Use the IEP to more effectively address discipline issues. Along with addressing issues such as services, placement, and goals, an IEP can be invaluable in addressing how certain behaviors and discipline issues will be addressed. One IEP section provides that the school and family can agree that the school discipline code will not apply to the student. While school districts are loathe to give this blanket immunity from the discipline code, they may be amenable to certain modifications to the standard disciplinary procedure. A behavior plan, sometimes developed as a result of a functional behavioral assessment (“FBA”), should be incorporated into the IEP. This behavior plan is a contract about how the school district will address certain behaviors and mete out discipline. If the behavior plan provides that the student will lose his computer time if he pushes another student, it would be a breach of the contract to suspend the student for that behavior. If certain school personnel, such as the inclusion facilitator, are better at dealing with the student’s behaviors, then the IEP should dictate that discipline issues involving that student will be referred to the inclusion facilitator. Some IEPs contain provisions that discipline issues will be referred to the special education team before any discipline is imposed. The parents, as part of that team, may have a chance to influence how the behavior is addressed. This prevents an automatic referral to school administrators who feel they must handle it a certain way.

Resolve what you can outside formal disciplinary proceedings. To change a student’s placement, the school district must convene the team to conduct a “manifestation determination” to determine if the behavior was related to, or a manifestation of, the student’s disability. Schools may also conduct suspension or expulsion hearings to exclude the student. While various laws, regulations and often a district’s own student handbook accord you the opportunity to present witnesses and documents at these quasi-hearings, waiting until that actual proceeding to make your case is a mistake. Having the decision maker, often the principal, to rule in the student’s favor in that forum would be perceived as undermining or contradicting teachers or other school personnel. Find out what you can about what happened and what or who is driving the push for the serious discipline, and see if you can address the discipline outside these formal proceedings. Even if you are unsuccessful, your efforts will help you better prepare for the proceedings or soften up those pressing the case for the more significant discipline. If the matter does proceed, present the best case possible by bringing as witnesses experts knowledgeable about your student and his disability in order to establish the connection between the student’s disability and the offending behavior and submit supportive reports.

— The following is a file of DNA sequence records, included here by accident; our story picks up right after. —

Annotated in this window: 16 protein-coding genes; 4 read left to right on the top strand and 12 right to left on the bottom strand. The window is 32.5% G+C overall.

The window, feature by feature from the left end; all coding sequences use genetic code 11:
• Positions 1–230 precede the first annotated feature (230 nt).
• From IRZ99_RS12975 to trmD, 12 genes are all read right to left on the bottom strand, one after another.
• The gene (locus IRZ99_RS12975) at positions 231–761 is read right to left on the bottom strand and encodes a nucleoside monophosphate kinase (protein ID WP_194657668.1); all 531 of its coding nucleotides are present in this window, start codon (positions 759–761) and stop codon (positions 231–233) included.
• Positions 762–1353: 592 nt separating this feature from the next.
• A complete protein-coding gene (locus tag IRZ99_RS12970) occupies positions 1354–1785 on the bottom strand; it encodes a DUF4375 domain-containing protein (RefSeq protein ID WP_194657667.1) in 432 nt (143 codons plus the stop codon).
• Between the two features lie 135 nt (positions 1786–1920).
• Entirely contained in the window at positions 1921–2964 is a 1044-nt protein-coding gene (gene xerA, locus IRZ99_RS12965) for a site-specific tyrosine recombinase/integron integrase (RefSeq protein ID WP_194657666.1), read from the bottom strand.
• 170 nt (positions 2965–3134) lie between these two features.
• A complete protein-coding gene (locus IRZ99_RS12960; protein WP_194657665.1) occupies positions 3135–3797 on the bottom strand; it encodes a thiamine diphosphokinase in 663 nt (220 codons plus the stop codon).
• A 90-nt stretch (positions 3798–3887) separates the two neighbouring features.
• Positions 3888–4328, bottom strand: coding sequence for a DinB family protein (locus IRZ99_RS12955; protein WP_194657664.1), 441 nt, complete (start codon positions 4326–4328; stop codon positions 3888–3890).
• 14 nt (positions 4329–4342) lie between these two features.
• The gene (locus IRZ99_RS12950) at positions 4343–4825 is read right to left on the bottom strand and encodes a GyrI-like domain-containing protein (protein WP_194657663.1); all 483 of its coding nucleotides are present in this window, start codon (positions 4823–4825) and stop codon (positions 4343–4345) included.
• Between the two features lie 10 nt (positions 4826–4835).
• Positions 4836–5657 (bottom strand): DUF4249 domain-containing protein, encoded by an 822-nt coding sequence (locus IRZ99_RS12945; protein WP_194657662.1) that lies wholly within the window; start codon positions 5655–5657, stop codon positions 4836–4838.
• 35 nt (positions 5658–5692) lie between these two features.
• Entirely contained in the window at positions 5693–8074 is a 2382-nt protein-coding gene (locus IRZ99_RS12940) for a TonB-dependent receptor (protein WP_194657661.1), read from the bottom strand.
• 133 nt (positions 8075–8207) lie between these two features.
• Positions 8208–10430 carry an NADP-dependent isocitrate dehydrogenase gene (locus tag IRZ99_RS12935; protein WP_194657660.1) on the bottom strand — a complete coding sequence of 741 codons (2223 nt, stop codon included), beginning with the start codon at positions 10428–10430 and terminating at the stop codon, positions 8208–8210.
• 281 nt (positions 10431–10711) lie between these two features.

School discipline can significantly impact a student’s education. To properly address a student’s disability, and to ensure that students with special needs receive fair, appropriate and effective discipline, it is essential to be familiar with the law in this crucial area and follow the above practical tips.

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1This is the second of a two-part article. The first article was published in the Spring 2013 Newsline and focused on the law surrounding disciplining students with special needs. This second article provides practical suggestions regarding school discipline issues.

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Daniel T.S. Heffernan and Sherry Rajaniemi-Gregg are attorneys with Kotin, Crabtree & Strong where they concentrate on special education and civil rights law. They have represented numerous families with children with special needs in abuse, civil rights and negligence actions. More information on special education can be found on their website (www.kcslegal.com) and special education blog (www.kcsspecialeducationlaw.com)